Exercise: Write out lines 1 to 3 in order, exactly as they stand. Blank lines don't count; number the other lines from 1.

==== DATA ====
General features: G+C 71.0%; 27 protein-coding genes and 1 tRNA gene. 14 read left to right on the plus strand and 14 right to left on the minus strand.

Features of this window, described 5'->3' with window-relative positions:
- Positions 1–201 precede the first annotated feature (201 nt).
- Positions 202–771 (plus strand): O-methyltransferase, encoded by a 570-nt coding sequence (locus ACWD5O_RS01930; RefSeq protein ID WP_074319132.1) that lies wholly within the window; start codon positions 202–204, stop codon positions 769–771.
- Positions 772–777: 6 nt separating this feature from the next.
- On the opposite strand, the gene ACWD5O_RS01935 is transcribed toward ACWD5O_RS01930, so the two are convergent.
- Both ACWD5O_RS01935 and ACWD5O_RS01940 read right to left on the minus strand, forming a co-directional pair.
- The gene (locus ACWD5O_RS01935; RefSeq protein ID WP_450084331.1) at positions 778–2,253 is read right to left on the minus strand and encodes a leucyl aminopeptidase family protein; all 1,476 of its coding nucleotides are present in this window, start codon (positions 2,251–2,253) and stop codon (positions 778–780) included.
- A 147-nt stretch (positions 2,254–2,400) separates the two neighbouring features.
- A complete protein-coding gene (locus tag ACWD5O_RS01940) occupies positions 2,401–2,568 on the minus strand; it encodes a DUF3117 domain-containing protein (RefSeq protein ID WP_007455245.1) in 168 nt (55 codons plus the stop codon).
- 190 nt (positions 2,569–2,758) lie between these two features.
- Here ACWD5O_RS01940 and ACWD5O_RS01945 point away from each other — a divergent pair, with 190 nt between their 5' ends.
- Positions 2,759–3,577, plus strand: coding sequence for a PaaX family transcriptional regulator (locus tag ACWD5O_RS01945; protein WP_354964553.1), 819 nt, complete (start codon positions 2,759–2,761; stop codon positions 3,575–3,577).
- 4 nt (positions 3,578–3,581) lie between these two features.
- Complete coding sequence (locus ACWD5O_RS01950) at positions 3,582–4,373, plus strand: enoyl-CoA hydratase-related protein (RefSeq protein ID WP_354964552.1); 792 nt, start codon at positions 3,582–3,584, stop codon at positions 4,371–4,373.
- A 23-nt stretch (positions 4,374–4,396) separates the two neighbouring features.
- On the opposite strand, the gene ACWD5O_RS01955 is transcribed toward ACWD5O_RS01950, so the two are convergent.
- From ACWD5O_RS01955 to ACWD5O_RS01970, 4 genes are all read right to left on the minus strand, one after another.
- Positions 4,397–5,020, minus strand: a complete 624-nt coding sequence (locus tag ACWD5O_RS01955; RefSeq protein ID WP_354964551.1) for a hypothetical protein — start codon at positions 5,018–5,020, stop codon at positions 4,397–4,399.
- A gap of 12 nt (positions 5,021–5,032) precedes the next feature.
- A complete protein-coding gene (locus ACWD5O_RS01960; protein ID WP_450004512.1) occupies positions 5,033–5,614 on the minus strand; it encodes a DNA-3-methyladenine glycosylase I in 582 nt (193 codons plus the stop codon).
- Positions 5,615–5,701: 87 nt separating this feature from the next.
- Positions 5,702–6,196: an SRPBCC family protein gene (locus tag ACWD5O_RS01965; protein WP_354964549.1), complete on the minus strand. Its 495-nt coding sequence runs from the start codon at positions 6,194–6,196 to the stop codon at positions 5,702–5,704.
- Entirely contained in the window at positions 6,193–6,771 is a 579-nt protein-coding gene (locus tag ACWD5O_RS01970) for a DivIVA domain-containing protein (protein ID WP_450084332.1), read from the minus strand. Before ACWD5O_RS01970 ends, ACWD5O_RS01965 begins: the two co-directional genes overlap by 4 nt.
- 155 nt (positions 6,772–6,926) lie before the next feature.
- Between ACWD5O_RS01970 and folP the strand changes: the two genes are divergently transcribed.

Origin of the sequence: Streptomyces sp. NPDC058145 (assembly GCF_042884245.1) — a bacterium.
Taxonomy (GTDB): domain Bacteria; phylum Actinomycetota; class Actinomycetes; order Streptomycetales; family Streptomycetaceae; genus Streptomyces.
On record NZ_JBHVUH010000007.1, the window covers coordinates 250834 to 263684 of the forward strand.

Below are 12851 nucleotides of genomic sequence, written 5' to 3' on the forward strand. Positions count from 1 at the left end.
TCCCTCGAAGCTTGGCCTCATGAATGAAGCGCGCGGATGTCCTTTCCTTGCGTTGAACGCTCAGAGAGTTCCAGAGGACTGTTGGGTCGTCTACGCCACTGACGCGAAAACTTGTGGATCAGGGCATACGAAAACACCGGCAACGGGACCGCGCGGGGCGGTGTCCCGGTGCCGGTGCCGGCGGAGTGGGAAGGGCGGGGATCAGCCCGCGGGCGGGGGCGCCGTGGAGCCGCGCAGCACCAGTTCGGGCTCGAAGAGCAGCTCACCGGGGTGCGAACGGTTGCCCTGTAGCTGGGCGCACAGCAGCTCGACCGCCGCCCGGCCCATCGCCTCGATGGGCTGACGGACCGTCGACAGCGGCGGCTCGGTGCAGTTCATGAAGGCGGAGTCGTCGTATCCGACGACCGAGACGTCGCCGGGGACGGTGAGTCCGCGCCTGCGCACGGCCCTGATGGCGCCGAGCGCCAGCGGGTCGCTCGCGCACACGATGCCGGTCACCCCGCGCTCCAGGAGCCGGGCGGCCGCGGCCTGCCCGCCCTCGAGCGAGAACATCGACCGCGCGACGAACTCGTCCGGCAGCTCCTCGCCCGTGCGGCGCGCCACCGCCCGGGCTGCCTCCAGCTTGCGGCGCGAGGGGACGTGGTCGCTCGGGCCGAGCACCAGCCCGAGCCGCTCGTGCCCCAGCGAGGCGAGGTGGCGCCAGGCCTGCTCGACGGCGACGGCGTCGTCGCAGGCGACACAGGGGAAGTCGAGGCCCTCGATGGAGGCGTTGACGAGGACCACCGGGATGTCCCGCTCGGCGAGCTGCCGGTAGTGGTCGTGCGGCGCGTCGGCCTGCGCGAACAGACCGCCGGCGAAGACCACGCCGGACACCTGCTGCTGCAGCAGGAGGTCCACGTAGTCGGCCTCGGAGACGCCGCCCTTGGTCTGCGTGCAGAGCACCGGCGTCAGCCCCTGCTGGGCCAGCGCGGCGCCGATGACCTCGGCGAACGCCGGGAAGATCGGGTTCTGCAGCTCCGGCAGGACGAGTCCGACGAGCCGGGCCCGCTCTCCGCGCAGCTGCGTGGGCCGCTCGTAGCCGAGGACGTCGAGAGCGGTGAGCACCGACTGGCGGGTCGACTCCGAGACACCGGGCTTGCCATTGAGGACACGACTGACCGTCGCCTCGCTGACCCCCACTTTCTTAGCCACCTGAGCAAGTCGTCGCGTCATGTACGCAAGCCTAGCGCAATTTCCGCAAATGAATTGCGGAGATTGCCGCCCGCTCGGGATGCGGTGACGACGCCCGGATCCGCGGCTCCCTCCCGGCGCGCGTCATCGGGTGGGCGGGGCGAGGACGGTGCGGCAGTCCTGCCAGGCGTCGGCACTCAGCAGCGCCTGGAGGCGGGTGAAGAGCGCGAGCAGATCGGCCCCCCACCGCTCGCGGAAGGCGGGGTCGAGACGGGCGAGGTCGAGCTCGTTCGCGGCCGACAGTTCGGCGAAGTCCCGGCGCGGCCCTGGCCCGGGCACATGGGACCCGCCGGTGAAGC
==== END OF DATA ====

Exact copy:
General features: G+C 71.0%; 27 protein-coding genes and 1 tRNA gene. 14 read left to right on the plus strand and 14 right to left on the minus strand.

Features of this window, described 5'->3' with window-relative positions:
- Positions 1–201 precede the first annotated feature (201 nt).